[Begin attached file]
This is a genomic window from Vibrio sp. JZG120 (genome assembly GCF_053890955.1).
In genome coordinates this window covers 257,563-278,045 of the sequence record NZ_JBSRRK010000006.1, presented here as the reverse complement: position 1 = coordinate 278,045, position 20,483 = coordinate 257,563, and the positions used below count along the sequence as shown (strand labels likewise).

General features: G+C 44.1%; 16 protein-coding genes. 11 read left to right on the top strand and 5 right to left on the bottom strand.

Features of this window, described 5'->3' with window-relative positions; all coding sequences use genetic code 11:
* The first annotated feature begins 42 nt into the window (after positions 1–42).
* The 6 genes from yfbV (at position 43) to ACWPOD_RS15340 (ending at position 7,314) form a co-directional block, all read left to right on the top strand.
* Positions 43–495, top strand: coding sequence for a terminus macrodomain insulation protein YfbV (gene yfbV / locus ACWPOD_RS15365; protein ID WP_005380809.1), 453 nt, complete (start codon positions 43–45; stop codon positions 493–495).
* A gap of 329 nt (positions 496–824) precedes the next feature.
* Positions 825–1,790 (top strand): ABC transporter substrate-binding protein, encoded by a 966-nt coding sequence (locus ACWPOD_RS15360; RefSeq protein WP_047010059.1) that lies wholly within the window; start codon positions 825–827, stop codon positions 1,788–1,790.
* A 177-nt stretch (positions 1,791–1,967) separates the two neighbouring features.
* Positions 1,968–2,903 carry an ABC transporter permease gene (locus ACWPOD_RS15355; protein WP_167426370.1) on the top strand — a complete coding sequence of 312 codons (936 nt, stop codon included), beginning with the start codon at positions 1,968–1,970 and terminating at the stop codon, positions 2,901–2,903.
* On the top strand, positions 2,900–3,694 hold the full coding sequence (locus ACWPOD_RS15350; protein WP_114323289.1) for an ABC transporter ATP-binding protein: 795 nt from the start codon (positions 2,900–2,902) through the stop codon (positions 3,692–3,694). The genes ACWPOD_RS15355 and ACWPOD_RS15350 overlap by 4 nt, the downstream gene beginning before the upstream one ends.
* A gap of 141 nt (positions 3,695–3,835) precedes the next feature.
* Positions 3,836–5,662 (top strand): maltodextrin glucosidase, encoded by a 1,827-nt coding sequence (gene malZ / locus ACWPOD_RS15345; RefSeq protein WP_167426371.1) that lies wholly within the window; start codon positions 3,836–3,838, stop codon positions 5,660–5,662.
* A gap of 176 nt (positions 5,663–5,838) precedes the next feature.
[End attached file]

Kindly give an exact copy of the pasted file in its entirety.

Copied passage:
This is a genomic window from Vibrio sp. JZG120 (genome assembly GCF_053890955.1).
In genome coordinates this window covers 257,563-278,045 of the sequence record NZ_JBSRRK010000006.1, presented here as the reverse complement: position 1 = coordinate 278,045, position 20,483 = coordinate 257,563, and the positions used below count along the sequence as shown (strand labels likewise).

General features: G+C 44.1%; 16 protein-coding genes. 11 read left to right on the top strand and 5 right to left on the bottom strand.

Features of this window, described 5'->3' with window-relative positions; all coding sequences use genetic code 11:
* The first annotated feature begins 42 nt into the window (after positions 1–42).
* The 6 genes from yfbV (at position 43) to ACWPOD_RS15340 (ending at position 7,314) form a co-directional block, all read left to right on the top strand.
* Positions 43–495, top strand: coding sequence for a terminus macrodomain insulation protein YfbV (gene yfbV / locus ACWPOD_RS15365; protein ID WP_005380809.1), 453 nt, complete (start codon positions 43–45; stop codon positions 493–495).
* A gap of 329 nt (positions 496–824) precedes the next feature.
* Positions 825–1,790 (top strand): ABC transporter substrate-binding protein, encoded by a 966-nt coding sequence (locus ACWPOD_RS15360; RefSeq protein WP_047010059.1) that lies wholly within the window; start codon positions 825–827, stop codon positions 1,788–1,790.
* A 177-nt stretch (positions 1,791–1,967) separates the two neighbouring features.
* Positions 1,968–2,903 carry an ABC transporter permease gene (locus ACWPOD_RS15355; protein WP_167426370.1) on the top strand — a complete coding sequence of 312 codons (936 nt, stop codon included), beginning with the start codon at positions 1,968–1,970 and terminating at the stop codon, positions 2,901–2,903.
* On the top strand, positions 2,900–3,694 hold the full coding sequence (locus ACWPOD_RS15350; protein WP_114323289.1) for an ABC transporter ATP-binding protein: 795 nt from the start codon (positions 2,900–2,902) through the stop codon (positions 3,692–3,694). The genes ACWPOD_RS15355 and ACWPOD_RS15350 overlap by 4 nt, the downstream gene beginning before the upstream one ends.
* A gap of 141 nt (positions 3,695–3,835) precedes the next feature.
* Positions 3,836–5,662 (top strand): maltodextrin glucosidase, encoded by a 1,827-nt coding sequence (gene malZ / locus ACWPOD_RS15345; RefSeq protein WP_167426371.1) that lies wholly within the window; start codon positions 3,836–3,838, stop codon positions 5,660–5,662.
* A gap of 176 nt (positions 5,663–5,838) precedes the next feature.